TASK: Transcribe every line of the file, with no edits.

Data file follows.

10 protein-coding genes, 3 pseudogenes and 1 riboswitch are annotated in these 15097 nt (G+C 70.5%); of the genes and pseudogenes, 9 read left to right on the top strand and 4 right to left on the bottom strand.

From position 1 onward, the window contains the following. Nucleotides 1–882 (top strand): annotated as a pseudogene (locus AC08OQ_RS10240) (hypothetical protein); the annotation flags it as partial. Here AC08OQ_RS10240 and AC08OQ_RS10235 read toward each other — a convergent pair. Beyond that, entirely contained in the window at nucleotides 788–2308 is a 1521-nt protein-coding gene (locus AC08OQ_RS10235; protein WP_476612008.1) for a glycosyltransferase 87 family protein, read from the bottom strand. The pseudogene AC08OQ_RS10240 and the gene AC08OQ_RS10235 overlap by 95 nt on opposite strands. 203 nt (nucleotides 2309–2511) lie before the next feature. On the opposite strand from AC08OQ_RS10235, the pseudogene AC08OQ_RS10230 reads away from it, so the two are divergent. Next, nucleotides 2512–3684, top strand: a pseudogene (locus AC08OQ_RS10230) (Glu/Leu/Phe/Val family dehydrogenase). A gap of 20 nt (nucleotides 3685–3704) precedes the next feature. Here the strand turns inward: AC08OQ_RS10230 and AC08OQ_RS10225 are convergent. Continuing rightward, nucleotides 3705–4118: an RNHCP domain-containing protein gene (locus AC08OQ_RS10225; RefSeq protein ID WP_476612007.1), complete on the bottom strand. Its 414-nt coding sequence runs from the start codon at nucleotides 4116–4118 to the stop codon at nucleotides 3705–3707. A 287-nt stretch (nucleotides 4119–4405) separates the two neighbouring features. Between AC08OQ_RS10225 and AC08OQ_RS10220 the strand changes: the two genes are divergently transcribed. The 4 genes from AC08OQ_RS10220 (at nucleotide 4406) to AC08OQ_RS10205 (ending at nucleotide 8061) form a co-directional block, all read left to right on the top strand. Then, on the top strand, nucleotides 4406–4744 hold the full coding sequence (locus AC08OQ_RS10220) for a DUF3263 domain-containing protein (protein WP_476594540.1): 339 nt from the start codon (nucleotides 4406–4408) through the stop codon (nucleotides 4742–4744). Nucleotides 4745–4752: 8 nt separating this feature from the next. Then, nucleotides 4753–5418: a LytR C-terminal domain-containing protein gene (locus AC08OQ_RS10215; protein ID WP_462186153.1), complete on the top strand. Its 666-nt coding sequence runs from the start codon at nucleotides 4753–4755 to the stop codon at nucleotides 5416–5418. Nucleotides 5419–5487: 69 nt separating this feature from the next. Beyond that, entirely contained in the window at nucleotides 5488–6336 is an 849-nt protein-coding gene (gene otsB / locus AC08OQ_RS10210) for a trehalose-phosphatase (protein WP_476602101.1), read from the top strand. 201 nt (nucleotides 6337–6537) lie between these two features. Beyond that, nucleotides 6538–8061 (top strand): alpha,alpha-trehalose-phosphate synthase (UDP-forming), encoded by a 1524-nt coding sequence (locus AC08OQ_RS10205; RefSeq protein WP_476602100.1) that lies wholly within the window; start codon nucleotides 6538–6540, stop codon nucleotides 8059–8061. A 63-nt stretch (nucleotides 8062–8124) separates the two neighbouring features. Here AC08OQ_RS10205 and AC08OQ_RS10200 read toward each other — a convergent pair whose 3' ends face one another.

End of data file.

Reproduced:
10 protein-coding genes, 3 pseudogenes and 1 riboswitch are annotated in these 15097 nt (G+C 70.5%); of the genes and pseudogenes, 9 read left to right on the top strand and 4 right to left on the bottom strand.

From position 1 onward, the window contains the following. Nucleotides 1–882 (top strand): annotated as a pseudogene (locus AC08OQ_RS10240) (hypothetical protein); the annotation flags it as partial. Here AC08OQ_RS10240 and AC08OQ_RS10235 read toward each other — a convergent pair. Beyond that, entirely contained in the window at nucleotides 788–2308 is a 1521-nt protein-coding gene (locus AC08OQ_RS10235; protein WP_476612008.1) for a glycosyltransferase 87 family protein, read from the bottom strand. The pseudogene AC08OQ_RS10240 and the gene AC08OQ_RS10235 overlap by 95 nt on opposite strands. 203 nt (nucleotides 2309–2511) lie before the next feature. On the opposite strand from AC08OQ_RS10235, the pseudogene AC08OQ_RS10230 reads away from it, so the two are divergent. Next, nucleotides 2512–3684, top strand: a pseudogene (locus AC08OQ_RS10230) (Glu/Leu/Phe/Val family dehydrogenase). A gap of 20 nt (nucleotides 3685–3704) precedes the next feature. Here the strand turns inward: AC08OQ_RS10230 and AC08OQ_RS10225 are convergent. Continuing rightward, nucleotides 3705–4118: an RNHCP domain-containing protein gene (locus AC08OQ_RS10225; RefSeq protein ID WP_476612007.1), complete on the bottom strand. Its 414-nt coding sequence runs from the start codon at nucleotides 4116–4118 to the stop codon at nucleotides 3705–3707. A 287-nt stretch (nucleotides 4119–4405) separates the two neighbouring features. Between AC08OQ_RS10225 and AC08OQ_RS10220 the strand changes: the two genes are divergently transcribed. The 4 genes from AC08OQ_RS10220 (at nucleotide 4406) to AC08OQ_RS10205 (ending at nucleotide 8061) form a co-directional block, all read left to right on the top strand. Then, on the top strand, nucleotides 4406–4744 hold the full coding sequence (locus AC08OQ_RS10220) for a DUF3263 domain-containing protein (protein WP_476594540.1): 339 nt from the start codon (nucleotides 4406–4408) through the stop codon (nucleotides 4742–4744). Nucleotides 4745–4752: 8 nt separating this feature from the next. Then, nucleotides 4753–5418: a LytR C-terminal domain-containing protein gene (locus AC08OQ_RS10215; protein ID WP_462186153.1), complete on the top strand. Its 666-nt coding sequence runs from the start codon at nucleotides 4753–4755 to the stop codon at nucleotides 5416–5418. Nucleotides 5419–5487: 69 nt separating this feature from the next. Beyond that, entirely contained in the window at nucleotides 5488–6336 is an 849-nt protein-coding gene (gene otsB / locus AC08OQ_RS10210) for a trehalose-phosphatase (protein WP_476602101.1), read from the top strand. 201 nt (nucleotides 6337–6537) lie between these two features. Beyond that, nucleotides 6538–8061 (top strand): alpha,alpha-trehalose-phosphate synthase (UDP-forming), encoded by a 1524-nt coding sequence (locus AC08OQ_RS10205; RefSeq protein WP_476602100.1) that lies wholly within the window; start codon nucleotides 6538–6540, stop codon nucleotides 8059–8061. A 63-nt stretch (nucleotides 8062–8124) separates the two neighbouring features. Here AC08OQ_RS10205 and AC08OQ_RS10200 read toward each other — a convergent pair whose 3' ends face one another.